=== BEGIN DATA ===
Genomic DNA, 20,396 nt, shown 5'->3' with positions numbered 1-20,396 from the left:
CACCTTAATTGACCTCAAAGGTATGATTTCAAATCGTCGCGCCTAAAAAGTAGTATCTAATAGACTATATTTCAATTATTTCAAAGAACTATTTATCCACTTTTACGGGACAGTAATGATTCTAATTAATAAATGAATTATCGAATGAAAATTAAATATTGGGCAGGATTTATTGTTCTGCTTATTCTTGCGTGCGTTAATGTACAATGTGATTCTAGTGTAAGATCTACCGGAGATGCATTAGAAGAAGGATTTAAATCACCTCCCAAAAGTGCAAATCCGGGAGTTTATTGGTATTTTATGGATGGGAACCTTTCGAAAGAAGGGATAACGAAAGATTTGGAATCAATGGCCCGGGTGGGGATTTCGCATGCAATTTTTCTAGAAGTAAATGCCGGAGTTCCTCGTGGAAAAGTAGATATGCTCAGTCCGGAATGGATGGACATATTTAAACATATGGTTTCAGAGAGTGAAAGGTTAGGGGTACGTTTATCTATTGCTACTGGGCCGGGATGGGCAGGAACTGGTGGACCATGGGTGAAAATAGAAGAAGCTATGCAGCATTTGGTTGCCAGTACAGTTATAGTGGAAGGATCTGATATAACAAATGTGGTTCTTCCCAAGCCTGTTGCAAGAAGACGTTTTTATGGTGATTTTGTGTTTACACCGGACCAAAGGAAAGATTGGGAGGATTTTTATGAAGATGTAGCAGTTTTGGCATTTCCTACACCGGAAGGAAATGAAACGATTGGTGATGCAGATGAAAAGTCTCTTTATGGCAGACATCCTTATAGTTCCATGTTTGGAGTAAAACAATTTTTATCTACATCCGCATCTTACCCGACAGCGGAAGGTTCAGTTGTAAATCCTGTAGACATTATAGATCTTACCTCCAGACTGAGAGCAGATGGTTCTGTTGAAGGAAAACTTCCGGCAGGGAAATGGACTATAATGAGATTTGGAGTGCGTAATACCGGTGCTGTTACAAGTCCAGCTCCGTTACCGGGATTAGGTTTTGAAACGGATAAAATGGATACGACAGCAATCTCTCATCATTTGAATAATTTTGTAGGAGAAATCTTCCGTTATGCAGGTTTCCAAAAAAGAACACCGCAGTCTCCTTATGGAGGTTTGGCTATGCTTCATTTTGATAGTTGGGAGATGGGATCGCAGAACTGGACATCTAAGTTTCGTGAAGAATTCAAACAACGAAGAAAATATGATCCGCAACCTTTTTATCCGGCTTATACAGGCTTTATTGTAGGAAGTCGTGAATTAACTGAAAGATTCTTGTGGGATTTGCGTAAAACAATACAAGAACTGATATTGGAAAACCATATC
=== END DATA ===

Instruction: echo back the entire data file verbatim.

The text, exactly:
Genomic DNA, 20,396 nt, shown 5'->3' with positions numbered 1-20,396 from the left:
CACCTTAATTGACCTCAAAGGTATGATTTCAAATCGTCGCGCCTAAAAAGTAGTATCTAATAGACTATATTTCAATTATTTCAAAGAACTATTTATCCACTTTTACGGGACAGTAATGATTCTAATTAATAAATGAATTATCGAATGAAAATTAAATATTGGGCAGGATTTATTGTTCTGCTTATTCTTGCGTGCGTTAATGTACAATGTGATTCTAGTGTAAGATCTACCGGAGATGCATTAGAAGAAGGATTTAAATCACCTCCCAAAAGTGCAAATCCGGGAGTTTATTGGTATTTTATGGATGGGAACCTTTCGAAAGAAGGGATAACGAAAGATTTGGAATCAATGGCCCGGGTGGGGATTTCGCATGCAATTTTTCTAGAAGTAAATGCCGGAGTTCCTCGTGGAAAAGTAGATATGCTCAGTCCGGAATGGATGGACATATTTAAACATATGGTTTCAGAGAGTGAAAGGTTAGGGGTACGTTTATCTATTGCTACTGGGCCGGGATGGGCAGGAACTGGTGGACCATGGGTGAAAATAGAAGAAGCTATGCAGCATTTGGTTGCCAGTACAGTTATAGTGGAAGGATCTGATATAACAAATGTGGTTCTTCCCAAGCCTGTTGCAAGAAGACGTTTTTATGGTGATTTTGTGTTTACACCGGACCAAAGGAAAGATTGGGAGGATTTTTATGAAGATGTAGCAGTTTTGGCATTTCCTACACCGGAAGGAAATGAAACGATTGGTGATGCAGATGAAAAGTCTCTTTATGGCAGACATCCTTATAGTTCCATGTTTGGAGTAAAACAATTTTTATCTACATCCGCATCTTACCCGACAGCGGAAGGTTCAGTTGTAAATCCTGTAGACATTATAGATCTTACCTCCAGACTGAGAGCAGATGGTTCTGTTGAAGGAAAACTTCCGGCAGGGAAATGGACTATAATGAGATTTGGAGTGCGTAATACCGGTGCTGTTACAAGTCCAGCTCCGTTACCGGGATTAGGTTTTGAAACGGATAAAATGGATACGACAGCAATCTCTCATCATTTGAATAATTTTGTAGGAGAAATCTTCCGTTATGCAGGTTTCCAAAAAAGAACACCGCAGTCTCCTTATGGAGGTTTGGCTATGCTTCATTTTGATAGTTGGGAGATGGGATCGCAGAACTGGACATCTAAGTTTCGTGAAGAATTCAAACAACGAAGAAAATATGATCCGCAACCTTTTTATCCGGCTTATACAGGCTTTATTGTAGGAAGTCGTGAATTAACTGAAAGATTCTTGTGGGATTTGCGTAAAACAATACAAGAACTGATATTGGAAAACCATATC